Back in grammar school we were taught never to answer a question with a question, but I am afraid that I must break that rule, to properly answer that question. To determine what tools are needed in your woodworking shop, you need to determine what kind of woodworking do you want to do. While society tends to see all woodworking a general subset, the truth is that there are many different and varied types of woodworking.
A wood turner may never have a need for a tablesaw, but wouldn’t part with his lathe, sharpening station and maybe his drill press. Likewise, a woodcarver may only have needs for carving tools and a way to keep them sharp. So, please allow me to ask the question, “What kind of woodworking do you want to do”?
If your interests are more toward the main street of woodworking, cabinet and furniture building then there is the holy trinity of woodworking tools that should be in your woodworking shop.
That trinity consists of the tablesaw, the jointer and the surface planer. A good, solid and repeatable tablesaw is essential for quality woodworking projects. A jointer, is the second component of the trio. The jointer and the third member of the trio, the surface planer, are essential for ensuring that all of your stock is squared and flat. Stock, no matter where it came from is not properly dressed or milled.
All of the lumber that comes into your shop should be ran first across the jointer, to get two opposing edges square or a true 90 degrees apart from each other. Then the lumber should all be ran thru the surface planer to correct for any differences in thickness of the stock. Then and only then can you begin the actual cutting of the stock.
Your tablesaw should be the best that your budget allows. Stay away from the small, light weight tablesaws. These can be plagued with problems such as under sized motors, light weight-flimsy table tops, and poorly made arbors. These combine to give you poor, unrepeatable cuts. This is not to say that all small job site saws are bad, some are very good, just be careful. Due diligence is the key word here, know what you are getting.
A quality tablesaw must be equipped with an equally quality rip fence. The fence must be easy to adjust, as well as always remain parallel to the saw blade. Your fence must also be rigid enough not to flex or bend. If the fence flexes, you may end up with a bad cut, or worse the wood can get caught between the blade and fence, and be ejected from the saw. If your saw of choice isn’t supplied with the fence you want, consider an after market fence.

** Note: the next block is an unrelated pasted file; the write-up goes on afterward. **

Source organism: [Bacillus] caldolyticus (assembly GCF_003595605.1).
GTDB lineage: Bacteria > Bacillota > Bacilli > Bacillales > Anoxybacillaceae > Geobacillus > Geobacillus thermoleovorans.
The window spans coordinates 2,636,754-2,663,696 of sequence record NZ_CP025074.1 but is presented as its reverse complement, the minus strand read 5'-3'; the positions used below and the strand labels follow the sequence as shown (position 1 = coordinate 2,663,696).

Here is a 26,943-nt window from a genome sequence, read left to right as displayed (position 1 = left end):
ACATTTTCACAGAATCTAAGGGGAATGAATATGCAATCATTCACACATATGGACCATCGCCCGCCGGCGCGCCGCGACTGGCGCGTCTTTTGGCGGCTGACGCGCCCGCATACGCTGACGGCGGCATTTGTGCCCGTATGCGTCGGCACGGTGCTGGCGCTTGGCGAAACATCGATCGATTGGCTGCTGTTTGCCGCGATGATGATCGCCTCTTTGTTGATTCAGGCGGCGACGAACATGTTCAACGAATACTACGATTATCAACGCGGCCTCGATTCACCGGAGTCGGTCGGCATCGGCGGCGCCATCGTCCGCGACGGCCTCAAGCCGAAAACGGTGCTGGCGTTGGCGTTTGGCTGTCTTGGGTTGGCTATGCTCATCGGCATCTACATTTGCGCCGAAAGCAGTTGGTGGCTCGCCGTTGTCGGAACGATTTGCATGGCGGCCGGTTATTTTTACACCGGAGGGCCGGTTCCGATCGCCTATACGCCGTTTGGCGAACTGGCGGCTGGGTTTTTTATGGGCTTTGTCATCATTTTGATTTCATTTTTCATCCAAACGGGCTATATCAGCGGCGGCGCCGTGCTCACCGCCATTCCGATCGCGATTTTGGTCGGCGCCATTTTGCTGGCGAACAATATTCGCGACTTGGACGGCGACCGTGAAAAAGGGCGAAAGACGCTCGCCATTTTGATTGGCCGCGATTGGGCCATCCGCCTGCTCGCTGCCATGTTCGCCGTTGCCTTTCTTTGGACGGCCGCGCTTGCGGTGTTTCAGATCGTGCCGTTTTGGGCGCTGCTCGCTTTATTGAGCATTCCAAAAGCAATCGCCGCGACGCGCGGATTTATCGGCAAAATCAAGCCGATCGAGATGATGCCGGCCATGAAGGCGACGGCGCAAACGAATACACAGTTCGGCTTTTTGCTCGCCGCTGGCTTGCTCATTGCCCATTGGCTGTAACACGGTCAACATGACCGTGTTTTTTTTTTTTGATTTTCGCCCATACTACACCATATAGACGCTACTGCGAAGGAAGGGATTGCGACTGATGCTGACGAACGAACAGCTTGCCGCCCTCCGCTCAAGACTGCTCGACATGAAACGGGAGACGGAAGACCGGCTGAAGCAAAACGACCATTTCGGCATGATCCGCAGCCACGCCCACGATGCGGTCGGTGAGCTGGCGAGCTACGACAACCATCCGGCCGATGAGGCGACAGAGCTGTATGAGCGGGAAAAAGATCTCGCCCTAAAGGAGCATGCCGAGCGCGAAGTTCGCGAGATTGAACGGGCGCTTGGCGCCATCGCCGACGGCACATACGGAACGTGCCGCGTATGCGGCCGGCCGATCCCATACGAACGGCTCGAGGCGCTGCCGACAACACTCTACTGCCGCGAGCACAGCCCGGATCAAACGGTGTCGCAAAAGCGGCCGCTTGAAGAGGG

The jointer is often over looked when setting up the shop, but no other tool can replace it. Jointers are sized by the length of the input and output tables. The longer the tables, the better. You want to be able to completely support your stock on both the input and output tables. When the stock extends beyond the ends of the tables, there is a tendency for the stock to loose contact with the jointer knifes, which results in scallops or gouges in the end of your stock. Just the thing you were trying to eliminate in the first place. Just like the table saw, the jointer must have some mass to it, otherwise it will translate the vibrations of the motor, pulleys and belts unto the table. This creates an uneven surface in your work.
Thickness or surface planers have under gone a lot of rework in recent years. The results are units that are within the price range of most woodworkers. Planers are sized for the maximum width board that they can handle. Look for a planer with at least a 13″ width. Since it is nearly impossible to find stock any wider then that, larger units maybe over kill.
Unlike the jointer where the cutter head is beneath the stock, the cutter head on surface planers are above the stock. This cutter head is raised and lowered on a set of columns. Some of the early units that hit the market had only two columns, which allowed the head to be torque out of alignment if too heavy large of a cut was attempted. I would not purchase a unit without four stout columns. Also check that the head moves up and down the columns smoothly.
These three tools, will often be the most expensive tools in your shop, but they are also the most used tools in your shop. It is impossible to create quality woodworking projects, without having the ability to complete dress and mill your stock so that it is square, flat and of each dimensions. To take this one step further, it is also impossible to create that piece that will treasured for years, unless you are able to get the correct, precise cuts in your stock. So start with the trinity, and build your collection of tools from here. But these are the three most important pieces.
What tools have you found to be the most valuable in your shop?